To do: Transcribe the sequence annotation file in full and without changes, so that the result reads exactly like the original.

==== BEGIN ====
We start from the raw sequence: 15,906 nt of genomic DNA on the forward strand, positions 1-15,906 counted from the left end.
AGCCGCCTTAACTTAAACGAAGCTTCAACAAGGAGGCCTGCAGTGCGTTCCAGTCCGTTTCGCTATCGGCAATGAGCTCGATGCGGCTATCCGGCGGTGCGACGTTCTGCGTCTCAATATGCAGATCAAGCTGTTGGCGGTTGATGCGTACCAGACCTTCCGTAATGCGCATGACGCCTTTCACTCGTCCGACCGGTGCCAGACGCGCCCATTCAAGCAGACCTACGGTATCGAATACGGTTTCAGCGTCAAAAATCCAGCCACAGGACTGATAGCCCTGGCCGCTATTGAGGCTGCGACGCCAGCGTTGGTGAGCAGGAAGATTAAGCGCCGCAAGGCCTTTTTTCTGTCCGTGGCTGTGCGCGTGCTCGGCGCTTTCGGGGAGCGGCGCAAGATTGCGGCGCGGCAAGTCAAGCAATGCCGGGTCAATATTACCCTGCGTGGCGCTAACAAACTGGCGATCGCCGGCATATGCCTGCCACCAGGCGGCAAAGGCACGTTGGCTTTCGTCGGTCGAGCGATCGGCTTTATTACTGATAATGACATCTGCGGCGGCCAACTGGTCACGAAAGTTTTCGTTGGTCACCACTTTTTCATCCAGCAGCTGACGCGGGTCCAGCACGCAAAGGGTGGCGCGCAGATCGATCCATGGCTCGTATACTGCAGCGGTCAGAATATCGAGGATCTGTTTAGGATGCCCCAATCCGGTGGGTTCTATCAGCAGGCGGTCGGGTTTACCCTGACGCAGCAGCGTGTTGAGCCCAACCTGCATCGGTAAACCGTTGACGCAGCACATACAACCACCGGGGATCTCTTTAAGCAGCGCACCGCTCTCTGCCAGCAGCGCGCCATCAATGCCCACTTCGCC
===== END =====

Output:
We start from the raw sequence: 15,906 nt of genomic DNA on the forward strand, positions 1-15,906 counted from the left end.
AGCCGCCTTAACTTAAACGAAGCTTCAACAAGGAGGCCTGCAGTGCGTTCCAGTCCGTTTCGCTATCGGCAATGAGCTCGATGCGGCTATCCGGCGGTGCGACGTTCTGCGTCTCAATATGCAGATCAAGCTGTTGGCGGTTGATGCGTACCAGACCTTCCGTAATGCGCATGACGCCTTTCACTCGTCCGACCGGTGCCAGACGCGCCCATTCAAGCAGACCTACGGTATCGAATACGGTTTCAGCGTCAAAAATCCAGCCACAGGACTGATAGCCCTGGCCGCTATTGAGGCTGCGACGCCAGCGTTGGTGAGCAGGAAGATTAAGCGCCGCAAGGCCTTTTTTCTGTCCGTGGCTGTGCGCGTGCTCGGCGCTTTCGGGGAGCGGCGCAAGATTGCGGCGCGGCAAGTCAAGCAATGCCGGGTCAATATTACCCTGCGTGGCGCTAACAAACTGGCGATCGCCGGCATATGCCTGCCACCAGGCGGCAAAGGCACGTTGGCTTTCGTCGGTCGAGCGATCGGCTTTATTACTGATAATGACATCTGCGGCGGCCAACTGGTCACGAAAGTTTTCGTTGGTCACCACTTTTTCATCCAGCAGCTGACGCGGGTCCAGCACGCAAAGGGTGGCGCGCAGATCGATCCATGGCTCGTATACTGCAGCGGTCAGAATATCGAGGATCTGTTTAGGATGCCCCAATCCGGTGGGTTCTATCAGCAGGCGGTCGGGTTTACCCTGACGCAGCAGCGTGTTGAGCCCAACCTGCATCGGTAAACCGTTGACGCAGCACATACAACCACCGGGGATCTCTTTAAGCAGCGCACCGCTCTCTGCCAGCAGCGCGCCATCAATGCCCACTTCGCC